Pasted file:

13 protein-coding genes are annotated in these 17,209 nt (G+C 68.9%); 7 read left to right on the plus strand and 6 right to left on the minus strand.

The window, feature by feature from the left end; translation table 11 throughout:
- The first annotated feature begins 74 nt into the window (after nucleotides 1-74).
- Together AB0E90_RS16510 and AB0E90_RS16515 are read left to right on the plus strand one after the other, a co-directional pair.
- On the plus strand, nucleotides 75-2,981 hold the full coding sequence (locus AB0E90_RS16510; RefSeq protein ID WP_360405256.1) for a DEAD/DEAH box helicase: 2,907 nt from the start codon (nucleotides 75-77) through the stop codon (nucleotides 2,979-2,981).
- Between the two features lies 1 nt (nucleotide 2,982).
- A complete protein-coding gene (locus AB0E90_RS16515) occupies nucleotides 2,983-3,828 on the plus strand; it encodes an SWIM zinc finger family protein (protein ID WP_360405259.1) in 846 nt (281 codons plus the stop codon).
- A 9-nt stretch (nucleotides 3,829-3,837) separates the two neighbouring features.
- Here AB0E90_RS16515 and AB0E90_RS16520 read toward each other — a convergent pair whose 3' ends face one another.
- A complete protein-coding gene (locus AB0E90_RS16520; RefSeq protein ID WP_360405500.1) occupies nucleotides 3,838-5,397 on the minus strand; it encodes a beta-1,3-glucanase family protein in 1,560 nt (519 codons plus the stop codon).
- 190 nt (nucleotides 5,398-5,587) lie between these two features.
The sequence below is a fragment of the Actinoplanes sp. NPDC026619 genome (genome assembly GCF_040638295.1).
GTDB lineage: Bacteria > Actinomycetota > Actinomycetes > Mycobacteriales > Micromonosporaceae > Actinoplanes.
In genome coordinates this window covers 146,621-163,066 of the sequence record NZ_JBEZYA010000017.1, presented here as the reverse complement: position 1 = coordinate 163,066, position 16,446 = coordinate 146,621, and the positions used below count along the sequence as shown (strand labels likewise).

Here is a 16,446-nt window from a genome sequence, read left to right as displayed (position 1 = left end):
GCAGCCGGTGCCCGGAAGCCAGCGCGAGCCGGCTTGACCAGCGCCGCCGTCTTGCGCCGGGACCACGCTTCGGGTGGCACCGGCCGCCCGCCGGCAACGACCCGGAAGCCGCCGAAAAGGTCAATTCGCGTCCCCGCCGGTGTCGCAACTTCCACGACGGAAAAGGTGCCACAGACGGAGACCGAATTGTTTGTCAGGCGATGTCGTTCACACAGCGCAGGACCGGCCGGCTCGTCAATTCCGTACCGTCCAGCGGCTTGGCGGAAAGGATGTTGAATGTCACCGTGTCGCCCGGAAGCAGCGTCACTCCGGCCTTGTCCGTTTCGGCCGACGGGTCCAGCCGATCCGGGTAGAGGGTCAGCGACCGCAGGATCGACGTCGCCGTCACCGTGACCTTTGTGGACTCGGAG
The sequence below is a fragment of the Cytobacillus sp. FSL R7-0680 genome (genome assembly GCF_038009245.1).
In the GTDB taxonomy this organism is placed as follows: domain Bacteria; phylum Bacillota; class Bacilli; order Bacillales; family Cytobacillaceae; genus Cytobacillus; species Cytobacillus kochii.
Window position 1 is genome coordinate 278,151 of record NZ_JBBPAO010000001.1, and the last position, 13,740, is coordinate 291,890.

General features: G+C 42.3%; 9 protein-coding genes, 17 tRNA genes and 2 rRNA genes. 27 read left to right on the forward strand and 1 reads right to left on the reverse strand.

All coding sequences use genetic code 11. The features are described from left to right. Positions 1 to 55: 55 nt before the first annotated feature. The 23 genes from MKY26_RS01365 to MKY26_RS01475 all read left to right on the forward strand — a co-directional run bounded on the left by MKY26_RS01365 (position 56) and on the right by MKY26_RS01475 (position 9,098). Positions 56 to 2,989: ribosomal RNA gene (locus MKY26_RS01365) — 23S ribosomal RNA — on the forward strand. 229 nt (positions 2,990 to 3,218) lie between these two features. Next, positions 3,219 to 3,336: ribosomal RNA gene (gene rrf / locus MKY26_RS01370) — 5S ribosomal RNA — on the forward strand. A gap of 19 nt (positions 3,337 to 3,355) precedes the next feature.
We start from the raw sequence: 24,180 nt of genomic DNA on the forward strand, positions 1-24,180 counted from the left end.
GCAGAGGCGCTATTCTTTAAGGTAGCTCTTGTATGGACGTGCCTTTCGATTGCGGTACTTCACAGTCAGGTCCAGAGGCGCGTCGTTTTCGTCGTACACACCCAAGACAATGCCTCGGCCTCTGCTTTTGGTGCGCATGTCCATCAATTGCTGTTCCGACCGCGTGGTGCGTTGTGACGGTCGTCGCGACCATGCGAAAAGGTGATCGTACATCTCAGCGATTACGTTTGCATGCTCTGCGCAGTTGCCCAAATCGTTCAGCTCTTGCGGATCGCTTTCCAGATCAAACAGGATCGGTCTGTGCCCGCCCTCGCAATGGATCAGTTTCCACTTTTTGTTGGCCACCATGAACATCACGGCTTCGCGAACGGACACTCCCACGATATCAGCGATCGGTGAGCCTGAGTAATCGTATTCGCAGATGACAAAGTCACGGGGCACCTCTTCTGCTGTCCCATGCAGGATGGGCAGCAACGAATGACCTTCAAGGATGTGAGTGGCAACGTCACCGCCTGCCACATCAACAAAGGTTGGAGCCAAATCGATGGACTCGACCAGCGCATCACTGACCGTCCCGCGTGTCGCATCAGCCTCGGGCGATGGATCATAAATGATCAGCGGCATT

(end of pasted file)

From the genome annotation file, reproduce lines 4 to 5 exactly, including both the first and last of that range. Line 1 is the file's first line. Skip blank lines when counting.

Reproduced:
- Together AB0E90_RS16510 and AB0E90_RS16515 are read left to right on the plus strand one after the other, a co-directional pair.
- On the plus strand, nucleotides 75-2,981 hold the full coding sequence (locus AB0E90_RS16510; RefSeq protein ID WP_360405256.1) for a DEAD/DEAH box helicase: 2,907 nt from the start codon (nucleotides 75-77) through the stop codon (nucleotides 2,979-2,981).